Trot On

 I sometimes dream that I’ve forgotten how to ride.

Instead of dreaming about running away from monsters where you can’t run because your feet are stuck in the mud, I dream that a voice is shouting “trot on, trot on” at me, and I can’t get the horse to trot because I don’t know how.
They’re pretty horrid dreams. Even the horses laugh at me in them. I usually wake up thinking “oh shit, I’ve been found out”. I tend to spend a lot of my time wondering when someone will realise I’m a fraud.

There is a doubting voice that lives permanently in my brain. It’s always been there and I don’t think it will ever go away no matter how hard I push it towards the edge. I think everyone has one, but most people are able to realise that what it says just isn’t true. I struggle with that sometimes. Especially at the moment.  Especially when it comes to riding.

The first few times I trotted on a horse (well, the horse trotted, I sat on top of it) I had to have someone run alongside me, just in case. I remember feeling both incredibly embarrassed, and guilty at the thought of someone having to run next to my horse. It was nearly always one of the experienced lot as well, so it must have been less than fun for them.
The other thing I remember about it though is, oddly, how grateful I was that these kids were willing to run along next to a horse in case I couldn’t steer, and not a single one of them laughed at me or said anything unpleasant. In fact, they were lovely and encouraging and helped me feel less awkward about the whole thing. They reminded me that everyone starts somewhere and they’d been beginners once too. I was both impressed and pleased to hear such understanding and mature words from these teenagers. It made things a whole lot easier.

Once I was happily trotting on my own, I had already started having a go at the old rising trot malarkey. I was bouncing around a bit though. I had already learned that:

“Trot is a two beat diagonal gait. The horse will use its legs in pairs which creates a bouncing motion through its back. Rising, or posting, to the trot is a much more comfortable ride as the jolting is much reduced. It also frees up the horses back more, allowing an easier stride for the horse. Sitting trot is also an essential part of riding. It is difficult to learn to sit properly to the trot as it requires a lot of flexibility in the lower back and hips.”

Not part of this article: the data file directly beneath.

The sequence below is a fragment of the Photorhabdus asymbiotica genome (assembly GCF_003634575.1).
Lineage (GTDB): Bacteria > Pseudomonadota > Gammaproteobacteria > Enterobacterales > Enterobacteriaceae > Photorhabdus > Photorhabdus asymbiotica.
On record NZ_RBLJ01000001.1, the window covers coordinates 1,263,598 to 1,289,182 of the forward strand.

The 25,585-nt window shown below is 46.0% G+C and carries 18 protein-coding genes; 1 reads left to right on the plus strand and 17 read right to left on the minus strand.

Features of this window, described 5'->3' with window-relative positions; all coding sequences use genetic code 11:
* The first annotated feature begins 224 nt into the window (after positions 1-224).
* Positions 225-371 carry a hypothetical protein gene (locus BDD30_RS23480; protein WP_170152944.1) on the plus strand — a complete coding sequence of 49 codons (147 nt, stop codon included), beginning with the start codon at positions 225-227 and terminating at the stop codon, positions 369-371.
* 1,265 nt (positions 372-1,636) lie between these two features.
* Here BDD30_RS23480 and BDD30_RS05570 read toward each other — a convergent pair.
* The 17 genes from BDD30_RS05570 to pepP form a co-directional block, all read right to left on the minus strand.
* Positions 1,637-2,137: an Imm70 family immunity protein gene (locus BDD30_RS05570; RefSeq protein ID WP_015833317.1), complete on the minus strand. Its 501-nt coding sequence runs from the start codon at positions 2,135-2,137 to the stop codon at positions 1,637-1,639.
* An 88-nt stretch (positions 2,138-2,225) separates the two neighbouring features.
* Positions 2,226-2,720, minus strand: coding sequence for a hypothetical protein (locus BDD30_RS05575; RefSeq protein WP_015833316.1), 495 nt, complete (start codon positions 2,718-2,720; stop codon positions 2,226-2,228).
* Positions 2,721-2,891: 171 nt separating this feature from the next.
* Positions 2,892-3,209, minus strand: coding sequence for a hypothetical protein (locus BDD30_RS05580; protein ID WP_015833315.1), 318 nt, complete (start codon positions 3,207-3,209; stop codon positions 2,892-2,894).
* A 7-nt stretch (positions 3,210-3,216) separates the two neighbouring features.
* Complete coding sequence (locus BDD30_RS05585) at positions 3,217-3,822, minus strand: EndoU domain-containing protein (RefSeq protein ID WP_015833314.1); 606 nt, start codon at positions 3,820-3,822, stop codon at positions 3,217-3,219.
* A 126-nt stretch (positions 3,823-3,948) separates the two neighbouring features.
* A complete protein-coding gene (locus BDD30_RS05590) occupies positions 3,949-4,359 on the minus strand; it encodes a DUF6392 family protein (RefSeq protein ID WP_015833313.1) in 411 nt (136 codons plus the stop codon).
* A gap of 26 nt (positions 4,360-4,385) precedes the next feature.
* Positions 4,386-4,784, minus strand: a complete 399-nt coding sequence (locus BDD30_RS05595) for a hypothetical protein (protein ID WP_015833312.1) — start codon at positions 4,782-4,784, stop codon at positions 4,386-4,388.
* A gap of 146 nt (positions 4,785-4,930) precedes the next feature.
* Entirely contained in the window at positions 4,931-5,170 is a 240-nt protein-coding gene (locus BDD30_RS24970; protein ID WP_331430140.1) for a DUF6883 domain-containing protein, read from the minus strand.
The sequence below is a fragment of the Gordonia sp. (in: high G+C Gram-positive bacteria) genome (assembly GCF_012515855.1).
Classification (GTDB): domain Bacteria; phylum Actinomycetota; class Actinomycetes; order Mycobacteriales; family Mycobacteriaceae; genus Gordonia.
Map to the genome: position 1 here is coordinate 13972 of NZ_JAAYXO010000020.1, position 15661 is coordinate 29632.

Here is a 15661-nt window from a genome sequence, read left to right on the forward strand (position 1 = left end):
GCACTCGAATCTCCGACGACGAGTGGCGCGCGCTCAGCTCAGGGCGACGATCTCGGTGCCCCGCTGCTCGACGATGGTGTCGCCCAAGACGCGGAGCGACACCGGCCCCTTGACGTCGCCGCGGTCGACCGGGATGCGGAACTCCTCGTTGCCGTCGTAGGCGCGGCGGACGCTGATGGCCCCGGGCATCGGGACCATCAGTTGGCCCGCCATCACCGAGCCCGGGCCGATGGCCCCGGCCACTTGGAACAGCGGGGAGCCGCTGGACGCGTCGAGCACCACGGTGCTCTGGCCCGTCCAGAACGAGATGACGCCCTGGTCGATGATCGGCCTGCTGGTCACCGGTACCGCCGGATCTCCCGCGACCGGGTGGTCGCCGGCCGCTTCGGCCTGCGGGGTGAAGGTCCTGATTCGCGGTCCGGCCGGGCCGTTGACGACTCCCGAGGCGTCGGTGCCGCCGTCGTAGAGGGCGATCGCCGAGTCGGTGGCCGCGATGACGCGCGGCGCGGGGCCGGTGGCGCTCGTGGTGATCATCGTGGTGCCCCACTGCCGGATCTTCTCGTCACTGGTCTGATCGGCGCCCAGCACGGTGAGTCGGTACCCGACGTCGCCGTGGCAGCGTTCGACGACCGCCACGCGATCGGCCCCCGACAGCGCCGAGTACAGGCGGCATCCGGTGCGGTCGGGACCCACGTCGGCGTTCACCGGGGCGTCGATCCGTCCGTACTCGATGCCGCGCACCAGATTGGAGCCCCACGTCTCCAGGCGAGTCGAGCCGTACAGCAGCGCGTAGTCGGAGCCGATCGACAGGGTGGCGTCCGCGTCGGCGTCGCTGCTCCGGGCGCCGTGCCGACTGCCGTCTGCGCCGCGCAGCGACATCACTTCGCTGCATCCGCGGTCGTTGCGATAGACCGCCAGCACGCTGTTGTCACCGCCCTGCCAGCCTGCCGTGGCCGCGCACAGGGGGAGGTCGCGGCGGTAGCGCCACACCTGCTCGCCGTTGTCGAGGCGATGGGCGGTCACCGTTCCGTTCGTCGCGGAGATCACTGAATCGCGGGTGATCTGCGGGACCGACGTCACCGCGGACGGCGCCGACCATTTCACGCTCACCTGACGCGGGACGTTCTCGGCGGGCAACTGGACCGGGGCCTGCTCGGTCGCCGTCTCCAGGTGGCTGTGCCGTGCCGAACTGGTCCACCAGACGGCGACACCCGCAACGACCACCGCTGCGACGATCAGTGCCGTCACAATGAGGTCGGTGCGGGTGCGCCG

From what I had read and was told by others, you were meant to rise when the inside hind/outside fore legs came forward, and sit when they went back. Well. That’s all very well in theory but at first my brain just closed down and said “Nope, it’s impossible. I’ll never learn that. Forget it now and quit before you make a mess.”

It didn’t take much for the instructors to simplify it for me though…look down at the forelegs while you’re trotting. If you rise when the leg closest to the fence goes forward, then you’re doing it right. Of course, horsey people will know that what I’m talking about is being on the correct diagonal. But at the time, no-one told me that’s what it was called. They just said that’s how to do it right.

I’m one of those people that likes to know why I’m doing something. I find it easier to understand how to do something if I can make sense of it by knowing why. If I’d been told from the off “rising on the correct diagonal means you’re moving in balance with the horse and will free up the inside shoulder for easier movement” my poor old brain would have clicked in and said, oh okay that makes sense let’s do that then. As it was, I didn’t get why it mattered so no matter how hard I tried, I couldn’t get my head around it. It wasn’t until someone explained that I was able to snap into it immediately.

Tell me why, and I’ll do it right!

My brain was racing ahead though, wanting to move on to the next thing and the next thing. I had to temper myself, remind myself that there was no point in trying to do bigger and better things until I had the thing in front of me sorted because without balance, I was just going to make a mess of it.
After a few weeks, I felt my muscles start to do the rising thing automatically, before I had to ask them to. I realised that at long last, I was finally getting the hang of it. I don’t even realise I’m doing it now. It comes so naturally, in fact, that I had to really think back to remember what it was like learning.

Sitting trot is still very much a learning curve. Sometimes I think I’ve got it down. And then the next time I get bounced out so horrifically that I end up with bruises on my bum for days. All I can say is, I’m glad I’m not a man at those moments! Ouch.
It really is a tricky one though. I suppose I struggle a bit due to my back trouble. I find it hard to relax my lower back because it’s always been a bit weak and at risk from muscle pain. It’s definitely getting stronger though, I can feel it. My hips never used to be very flexible either. Well, I can tell you they certainly are now! That’s something I’ve learned through canter work – open your hips and relax the knee. Much comfier. Thought I’d titillate you there with a titbit from another post. You lucky devil.

Of course, there are always more things to learn. Such as keeping one’s toes in. But that’s a thrilling tale for another day!

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